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Alleged murderers lay in wait for a serviceman to kill

Fusilier Lee Rigby

Fusilier Lee Rigby

The alleged murderers of Lee Rigby lay in wait for a serviceman to kill and chose the Fusilier just because he was “the soldier that was spotted first”, a jury has heard.

Michael Adebolajo, 28, told detectives that he and his accomplice Michael Adebowale, 22, decided that a soldier “was the most fair target” as they had joined the army understanding that their life would be at risk, the Old Bailey was told.

The men are accused of mowing Fusilier Rigby down in a car before hacking him to death with a meat cleaver and knives near Woolwich Barracks in south east London on May 22.

During a police interview from June 1 played to the court, Adebolajo, covered by a blue blanket with a copy of the Koran in front of him, said he had “set out determined that this way we will obey the command of Allah”.

Referring to Adebowale as Ismail, he told counter-terrorism detectives that the alleged murder was not “a personal vendetta”.

He said: “I have never met the family of Lee Rigby. Quite possibly I may have walked past one of them in the street. I do not hate them. I do not hate them, nor does my brother Ismail, he does not. This is not a personal vendetta.”

Describing the day of the killing, he said: “We decided to wait in the vicinity of the barracks that are in Woolwich. By the command of Allah, Allah’s decree, we waited to find a soldier because between us we decided that the soldier is the most fair target because he joins the army with kind of an understanding that your life is at risk.”

He added: “We sat in wait and it just so happened that he was the soldier that was spotted first.”

Adebolajo, who gave his name as Mujahid Abu Hamza, said it was “almost as if Allah had chosen” Lee Rigby who got married in Southowram, and that he had tried to cut his jugular because that was the most humane way of killing.

“It was almost as if Allah had chosen him, when I thought about obeying Allah in the past I thought maybe it is possible to kill a man by driving into him,” Adebolajo said.

“When he crossed the road in front of me so casually it was almost as if I was not in control of myself. I accelerated, I hit him and I think I also crashed into a sign post.”

He went on: “We did not wish to give him much pain...I could see he was still alive.

“We exited the vehicle and I am not sure how I struck the first blow. The most humane way to kill any creature is to cut the jugular, this is what I believe, this is how we kill our animals in Islam.

“He may be my enemy but he is a man...so I struck at the neck and attempted to remove his head.”

Adebolajo also asked if it would be possible to speak to Fusilier Rigby’s family.

After the interview was played, David Gottlieb, for Abebolajo, asked detective constable Dhuval Bhatt why officers had held an urgent interview with the 28-year-old in the wake of the killing.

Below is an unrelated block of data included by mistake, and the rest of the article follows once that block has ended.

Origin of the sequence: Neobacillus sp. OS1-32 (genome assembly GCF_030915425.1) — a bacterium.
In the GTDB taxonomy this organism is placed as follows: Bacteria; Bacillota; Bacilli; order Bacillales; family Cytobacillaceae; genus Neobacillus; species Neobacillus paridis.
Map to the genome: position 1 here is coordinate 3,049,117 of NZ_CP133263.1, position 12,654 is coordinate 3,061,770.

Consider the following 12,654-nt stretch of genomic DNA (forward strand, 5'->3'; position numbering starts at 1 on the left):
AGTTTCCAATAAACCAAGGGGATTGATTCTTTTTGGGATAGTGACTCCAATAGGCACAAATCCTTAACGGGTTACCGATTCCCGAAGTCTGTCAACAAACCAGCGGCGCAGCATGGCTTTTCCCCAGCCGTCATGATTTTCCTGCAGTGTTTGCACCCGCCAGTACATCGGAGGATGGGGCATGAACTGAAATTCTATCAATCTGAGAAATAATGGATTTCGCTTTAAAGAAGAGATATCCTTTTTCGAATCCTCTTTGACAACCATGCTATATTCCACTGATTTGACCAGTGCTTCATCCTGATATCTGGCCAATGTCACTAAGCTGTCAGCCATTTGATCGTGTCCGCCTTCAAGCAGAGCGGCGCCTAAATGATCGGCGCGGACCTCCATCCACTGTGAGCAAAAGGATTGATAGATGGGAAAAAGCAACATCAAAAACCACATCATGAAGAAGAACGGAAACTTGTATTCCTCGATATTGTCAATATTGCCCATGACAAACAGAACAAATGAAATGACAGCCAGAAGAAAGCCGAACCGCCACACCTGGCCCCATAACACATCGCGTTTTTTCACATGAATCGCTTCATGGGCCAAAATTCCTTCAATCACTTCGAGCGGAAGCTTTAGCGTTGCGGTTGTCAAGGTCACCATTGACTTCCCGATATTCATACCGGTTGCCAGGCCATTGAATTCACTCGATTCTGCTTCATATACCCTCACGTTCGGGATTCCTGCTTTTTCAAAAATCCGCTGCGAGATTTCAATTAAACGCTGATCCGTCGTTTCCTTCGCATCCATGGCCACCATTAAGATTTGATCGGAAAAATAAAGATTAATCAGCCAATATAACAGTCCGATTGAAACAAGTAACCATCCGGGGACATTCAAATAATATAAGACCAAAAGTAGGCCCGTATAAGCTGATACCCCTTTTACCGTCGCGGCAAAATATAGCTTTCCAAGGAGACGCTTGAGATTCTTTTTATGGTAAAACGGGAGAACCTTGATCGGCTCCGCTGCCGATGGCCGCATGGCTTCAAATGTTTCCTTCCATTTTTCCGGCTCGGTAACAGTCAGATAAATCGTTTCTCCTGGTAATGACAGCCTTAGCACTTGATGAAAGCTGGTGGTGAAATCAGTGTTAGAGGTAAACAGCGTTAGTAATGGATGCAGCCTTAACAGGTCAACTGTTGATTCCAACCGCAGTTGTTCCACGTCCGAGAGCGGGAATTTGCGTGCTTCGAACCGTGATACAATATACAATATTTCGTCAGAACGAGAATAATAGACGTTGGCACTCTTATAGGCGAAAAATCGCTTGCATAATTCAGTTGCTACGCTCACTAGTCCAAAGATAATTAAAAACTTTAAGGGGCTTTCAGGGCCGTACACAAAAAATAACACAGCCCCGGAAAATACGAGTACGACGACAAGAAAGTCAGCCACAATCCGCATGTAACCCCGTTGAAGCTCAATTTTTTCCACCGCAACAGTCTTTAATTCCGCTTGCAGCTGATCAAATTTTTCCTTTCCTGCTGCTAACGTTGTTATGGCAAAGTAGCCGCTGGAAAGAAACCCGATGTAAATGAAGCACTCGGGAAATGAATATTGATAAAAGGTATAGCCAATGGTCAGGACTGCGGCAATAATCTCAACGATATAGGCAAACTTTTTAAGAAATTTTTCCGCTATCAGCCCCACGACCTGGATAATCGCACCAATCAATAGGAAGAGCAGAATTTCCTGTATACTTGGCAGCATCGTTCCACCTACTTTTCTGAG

He told the court: “It was believed that there were others out there who may be planning attacks.”

Adebolajo and Adebowale are both accused of murdering the soldier, attempting to murder a police officer and conspiracy to murder a police officer. They deny all charges.

Jurors were also read a statement from retired Brigadier Ian Liles, who described Fusilier Rigby, known as “Riggers”, as “extremely professional, popular and witty”.

He said: “His outgoing personality made him ideal for this role, and he had a natural affinity with young people.

“An extremely professional, popular and witty soldier, Fusilier Rigby was a larger than life personality who was well-known and liked by all who came across him, regardless of rank or status.

“His loyalty and work ethic were beyond reproach, and no matter how arduous the task he carried it out to the best of his ability and always with a smile on his face.”

The prosecution laid out a series of agreed facts, including how Adebolajo handed a note to police, saying it was the first document he had made “since killing a man and being shot by police” and that it would make the officer he gave it to famous.

Jurors were told that extremist material belonging to Adebolajo was found when they searched his father’s house.

This included one book called Extreme Islam, in which the following passages had been highlighted: “Allah does not like any drop more than the drop of blood shed in his way”, “Martyrdom means transfusion of blood into society” and “That is why Islam is always in need of martyrs. The revival of courage and zeal is essential for the revival of a nation.”

Another book included a chapter entitled: “The virtues of killing a non-believer for the sake of Allah.”

Works by Anwar al-Awlaki, who was described to the jury as a Muslim scholar in Yemen, were among the material, and a copy of the magazine Inspire, which the court heard is reportedly published by al Qaida.

In Adebowale’s flat they found a computer and USB stick containing material covering jihad and martyrdom. This included a “Syrian al-Nusra Front” poster and a speech by al-Awlaki.

The memory card in his BlackBerry phone also contained documents and lectures on the same topics, the court heard.

The trial was adjourned until Monday.

 
 
 

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